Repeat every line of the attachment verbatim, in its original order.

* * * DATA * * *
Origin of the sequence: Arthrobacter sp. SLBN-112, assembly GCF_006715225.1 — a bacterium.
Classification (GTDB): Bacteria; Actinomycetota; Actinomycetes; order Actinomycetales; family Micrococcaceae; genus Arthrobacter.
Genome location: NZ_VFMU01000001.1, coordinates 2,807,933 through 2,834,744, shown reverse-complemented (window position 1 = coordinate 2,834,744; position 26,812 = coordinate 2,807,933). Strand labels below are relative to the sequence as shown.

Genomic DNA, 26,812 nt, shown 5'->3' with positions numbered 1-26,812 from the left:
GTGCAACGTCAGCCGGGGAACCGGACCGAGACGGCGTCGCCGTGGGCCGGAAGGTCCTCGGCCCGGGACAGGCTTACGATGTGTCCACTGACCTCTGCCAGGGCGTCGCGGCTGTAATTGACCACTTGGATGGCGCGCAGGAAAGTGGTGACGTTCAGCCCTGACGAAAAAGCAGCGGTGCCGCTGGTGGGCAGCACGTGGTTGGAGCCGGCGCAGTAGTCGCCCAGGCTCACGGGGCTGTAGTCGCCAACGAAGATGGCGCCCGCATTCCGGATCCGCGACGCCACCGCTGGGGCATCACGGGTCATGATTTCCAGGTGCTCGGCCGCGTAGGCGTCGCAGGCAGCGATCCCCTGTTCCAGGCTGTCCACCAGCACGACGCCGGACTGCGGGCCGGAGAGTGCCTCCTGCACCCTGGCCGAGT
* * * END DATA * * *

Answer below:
Origin of the sequence: Arthrobacter sp. SLBN-112, assembly GCF_006715225.1 — a bacterium.
Classification (GTDB): Bacteria; Actinomycetota; Actinomycetes; order Actinomycetales; family Micrococcaceae; genus Arthrobacter.
Genome location: NZ_VFMU01000001.1, coordinates 2,807,933 through 2,834,744, shown reverse-complemented (window position 1 = coordinate 2,834,744; position 26,812 = coordinate 2,807,933). Strand labels below are relative to the sequence as shown.

Genomic DNA, 26,812 nt, shown 5'->3' with positions numbered 1-26,812 from the left:
GTGCAACGTCAGCCGGGGAACCGGACCGAGACGGCGTCGCCGTGGGCCGGAAGGTCCTCGGCCCGGGACAGGCTTACGATGTGTCCACTGACCTCTGCCAGGGCGTCGCGGCTGTAATTGACCACTTGGATGGCGCGCAGGAAAGTGGTGACGTTCAGCCCTGACGAAAAAGCAGCGGTGCCGCTGGTGGGCAGCACGTGGTTGGAGCCGGCGCAGTAGTCGCCCAGGCTCACGGGGCTGTAGTCGCCAACGAAGATGGCGCCCGCATTCCGGATCCGCGACGCCACCGCTGGGGCATCACGGGTCATGATTTCCAGGTGCTCGGCCGCGTAGGCGTCGCAGGCAGCGATCCCCTGTTCCAGGCTGTCCACCAGCACGACGCCGGACTGCGGGCCGGAGAGTGCCTCCTGCACCCTGGCCGAGT